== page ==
Construction workers are at risk of electrocution, with both electricians and non-electricians facing severe issues. Electrocutions are the fourth leading cause of death in the US, with electrical workers having the most electrocutions per year. Misuse of construction electrical equipment can cause death.

Methods to protect yourself and others from the general electrical hazards in construction:

To protect yourself and others from electrical hazards in construction, follow these guidelines: shut off power (when possible), use lock-out/tag-out procedures, replace frayed or worn cords, ensure extension cords have grounding prongs, and protect cords from damage. Regularly check and replace electric tools, ensure they are grounded, and use GFCI protection when servicing portable tools.

Methods to protect yourself and others from the effects of arc flash include:

Arc flash protection involves:

  • Training workers.
  • Understanding arc flash warning labels on circuits or equipment.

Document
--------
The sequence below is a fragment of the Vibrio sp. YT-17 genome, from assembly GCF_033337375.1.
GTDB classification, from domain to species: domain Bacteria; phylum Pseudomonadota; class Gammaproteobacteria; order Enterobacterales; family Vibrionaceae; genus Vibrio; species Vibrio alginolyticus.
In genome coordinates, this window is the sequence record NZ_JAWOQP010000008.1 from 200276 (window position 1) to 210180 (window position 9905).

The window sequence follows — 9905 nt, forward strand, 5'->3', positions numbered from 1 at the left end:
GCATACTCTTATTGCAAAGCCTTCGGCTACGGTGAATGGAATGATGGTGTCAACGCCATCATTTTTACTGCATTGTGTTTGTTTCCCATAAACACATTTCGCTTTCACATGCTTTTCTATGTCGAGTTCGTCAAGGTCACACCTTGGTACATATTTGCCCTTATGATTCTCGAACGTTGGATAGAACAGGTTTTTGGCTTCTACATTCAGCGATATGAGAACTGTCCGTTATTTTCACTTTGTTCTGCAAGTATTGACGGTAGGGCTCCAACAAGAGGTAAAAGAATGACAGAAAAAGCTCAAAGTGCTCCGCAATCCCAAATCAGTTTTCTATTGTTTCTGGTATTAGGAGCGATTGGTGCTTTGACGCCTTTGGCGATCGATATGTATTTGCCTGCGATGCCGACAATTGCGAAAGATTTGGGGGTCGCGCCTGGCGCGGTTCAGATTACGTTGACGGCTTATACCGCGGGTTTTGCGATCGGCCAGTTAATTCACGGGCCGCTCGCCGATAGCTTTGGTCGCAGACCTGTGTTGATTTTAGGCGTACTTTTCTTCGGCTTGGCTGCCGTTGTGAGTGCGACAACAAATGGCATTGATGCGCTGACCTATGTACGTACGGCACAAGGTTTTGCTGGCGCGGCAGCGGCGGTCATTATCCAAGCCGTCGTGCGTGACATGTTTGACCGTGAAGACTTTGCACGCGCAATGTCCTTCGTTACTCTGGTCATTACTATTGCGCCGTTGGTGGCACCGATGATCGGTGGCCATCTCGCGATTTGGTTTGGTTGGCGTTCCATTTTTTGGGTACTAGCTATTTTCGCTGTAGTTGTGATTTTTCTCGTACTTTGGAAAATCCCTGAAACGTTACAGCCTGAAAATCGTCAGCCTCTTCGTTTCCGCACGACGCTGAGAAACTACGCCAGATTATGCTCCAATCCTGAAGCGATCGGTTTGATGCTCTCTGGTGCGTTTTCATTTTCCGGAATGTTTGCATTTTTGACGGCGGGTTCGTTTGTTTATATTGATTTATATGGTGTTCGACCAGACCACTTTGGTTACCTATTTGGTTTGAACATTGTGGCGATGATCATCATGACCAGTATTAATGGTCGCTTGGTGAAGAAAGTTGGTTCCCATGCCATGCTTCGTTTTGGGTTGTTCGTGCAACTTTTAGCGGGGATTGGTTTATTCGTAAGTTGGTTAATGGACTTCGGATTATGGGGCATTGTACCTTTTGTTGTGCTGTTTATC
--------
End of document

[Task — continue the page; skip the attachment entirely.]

• Conducting a job safety briefing.
  • Working on de-energized and locked-out circuits.
  • Establishing safe work practices.
  • Ensuring boundaries are established.

Electrical personal protective equipment (PPE) such as leather gloves, insulated rubber gloves, eye and face protection, hearing protection, non-conductive headgear, arc-flash protective clothing, electric blankets and barriers, and hot sticks should be used. Insulated and electrically safe tools and keeping non-essential people clear of the work area are also essential.

Methods to protect yourself and others from contact with overhead powerlines include:

  • Contact utility companies in advance to de-energize or insulate overhead powerlines.
  • Ensure all overhead electrical lines should be located and identified.
  • Ladders, scaffolds, equipment, and materials should not be placed within 10 feet of overhead powerlines.
  • Keep metal tools and other conductive objects away from overhead powerlines.
  • Use a dedicated spotter when a crane travels closer than 20 feet to an overhead powerline.

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